Young people will one day be allowed to change their names upon entering adulthood to escape their youthful indiscretions that were emblazoned on social media sites, predicts Google chief executive Eric Schmidt.
"I don't believe society understands what happens when everything is available, knowable and recorded by everyone all the time," he told The Wall Street Journal.
"I mean we really have to think about these things as a society. I'm not even talking about the really terrible stuff, terrorism and access to evil things."
Some people have lost their jobs over inappropriate postings on Facebook and Twitter.
At the same time, Schmidt says Google will play an ever bigger role in people’s lives – because that is what people want.
"I actually think most people don't want Google to answer their questions," he said. "They want Google to tell them what they should be doing next."
When someone is taking a walk, "we know roughly who you are, roughly what you care about, roughly who your friends are," Schmidt said. He might have added that Google knows where you are geographically too.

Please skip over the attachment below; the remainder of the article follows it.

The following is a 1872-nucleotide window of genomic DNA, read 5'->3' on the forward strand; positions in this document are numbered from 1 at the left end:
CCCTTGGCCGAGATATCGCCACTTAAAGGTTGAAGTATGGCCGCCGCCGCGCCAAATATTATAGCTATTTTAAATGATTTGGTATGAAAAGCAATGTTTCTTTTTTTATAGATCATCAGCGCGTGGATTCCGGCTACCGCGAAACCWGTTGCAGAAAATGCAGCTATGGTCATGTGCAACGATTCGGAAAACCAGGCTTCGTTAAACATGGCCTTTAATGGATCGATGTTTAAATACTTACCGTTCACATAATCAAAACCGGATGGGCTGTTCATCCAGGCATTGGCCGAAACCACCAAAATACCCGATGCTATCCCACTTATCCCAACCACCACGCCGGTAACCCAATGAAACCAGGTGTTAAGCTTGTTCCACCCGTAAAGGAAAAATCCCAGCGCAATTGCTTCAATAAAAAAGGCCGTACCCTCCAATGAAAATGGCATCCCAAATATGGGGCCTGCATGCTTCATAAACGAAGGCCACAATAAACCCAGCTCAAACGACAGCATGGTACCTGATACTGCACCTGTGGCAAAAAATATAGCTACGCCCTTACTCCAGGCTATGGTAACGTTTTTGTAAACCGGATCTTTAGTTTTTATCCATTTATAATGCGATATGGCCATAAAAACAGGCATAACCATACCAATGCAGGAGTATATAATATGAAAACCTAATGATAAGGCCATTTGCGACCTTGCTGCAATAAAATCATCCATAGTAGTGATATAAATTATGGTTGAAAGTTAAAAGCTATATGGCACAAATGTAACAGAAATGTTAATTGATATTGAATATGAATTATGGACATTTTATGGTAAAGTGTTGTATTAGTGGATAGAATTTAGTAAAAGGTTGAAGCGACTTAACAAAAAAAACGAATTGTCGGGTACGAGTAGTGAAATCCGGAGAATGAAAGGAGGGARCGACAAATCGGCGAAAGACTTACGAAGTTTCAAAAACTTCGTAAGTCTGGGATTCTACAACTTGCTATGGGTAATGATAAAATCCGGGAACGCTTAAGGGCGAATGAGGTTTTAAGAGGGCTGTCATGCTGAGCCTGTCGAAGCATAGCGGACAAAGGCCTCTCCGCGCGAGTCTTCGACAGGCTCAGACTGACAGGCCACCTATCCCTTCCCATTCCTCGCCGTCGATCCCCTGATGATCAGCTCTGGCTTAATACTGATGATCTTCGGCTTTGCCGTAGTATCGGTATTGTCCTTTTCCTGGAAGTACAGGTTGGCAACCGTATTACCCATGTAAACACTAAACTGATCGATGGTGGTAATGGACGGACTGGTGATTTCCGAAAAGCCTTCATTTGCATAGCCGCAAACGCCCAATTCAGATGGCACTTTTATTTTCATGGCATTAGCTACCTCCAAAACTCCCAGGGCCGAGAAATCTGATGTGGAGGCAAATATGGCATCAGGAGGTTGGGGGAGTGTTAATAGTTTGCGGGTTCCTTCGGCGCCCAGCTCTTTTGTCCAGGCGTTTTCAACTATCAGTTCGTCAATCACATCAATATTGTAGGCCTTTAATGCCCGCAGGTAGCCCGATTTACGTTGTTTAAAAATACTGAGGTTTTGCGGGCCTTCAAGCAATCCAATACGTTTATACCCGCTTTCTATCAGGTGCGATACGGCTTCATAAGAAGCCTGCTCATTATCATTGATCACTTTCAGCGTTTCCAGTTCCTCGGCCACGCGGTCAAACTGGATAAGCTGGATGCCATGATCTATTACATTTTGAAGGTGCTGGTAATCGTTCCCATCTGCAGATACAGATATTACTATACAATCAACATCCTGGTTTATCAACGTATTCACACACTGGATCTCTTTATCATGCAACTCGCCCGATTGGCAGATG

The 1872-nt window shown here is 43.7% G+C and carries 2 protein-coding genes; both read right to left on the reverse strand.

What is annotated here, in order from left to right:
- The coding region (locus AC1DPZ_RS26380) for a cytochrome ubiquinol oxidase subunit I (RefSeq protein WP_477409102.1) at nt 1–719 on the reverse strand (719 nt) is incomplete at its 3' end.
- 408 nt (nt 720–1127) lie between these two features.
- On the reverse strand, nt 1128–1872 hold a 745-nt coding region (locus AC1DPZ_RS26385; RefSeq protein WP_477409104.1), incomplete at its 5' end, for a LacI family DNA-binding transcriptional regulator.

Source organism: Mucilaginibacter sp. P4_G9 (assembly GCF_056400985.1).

People can soon look forward to handheld devices that provide them with information they didn’t even realize they wanted, Schmidt says.
"The power of individual targeting—the technology will be so good it will be very hard for people to watch or consume something that has not in some sense been tailored for them."
As for the name game, Tom Bradley, a writer for PC World, has a simpler solution than changing your name.
“I don't recommend changing your identity to try and dodge your digital past, but I do recommend exercising a modicum of discretion and common sense regarding what you post online.”
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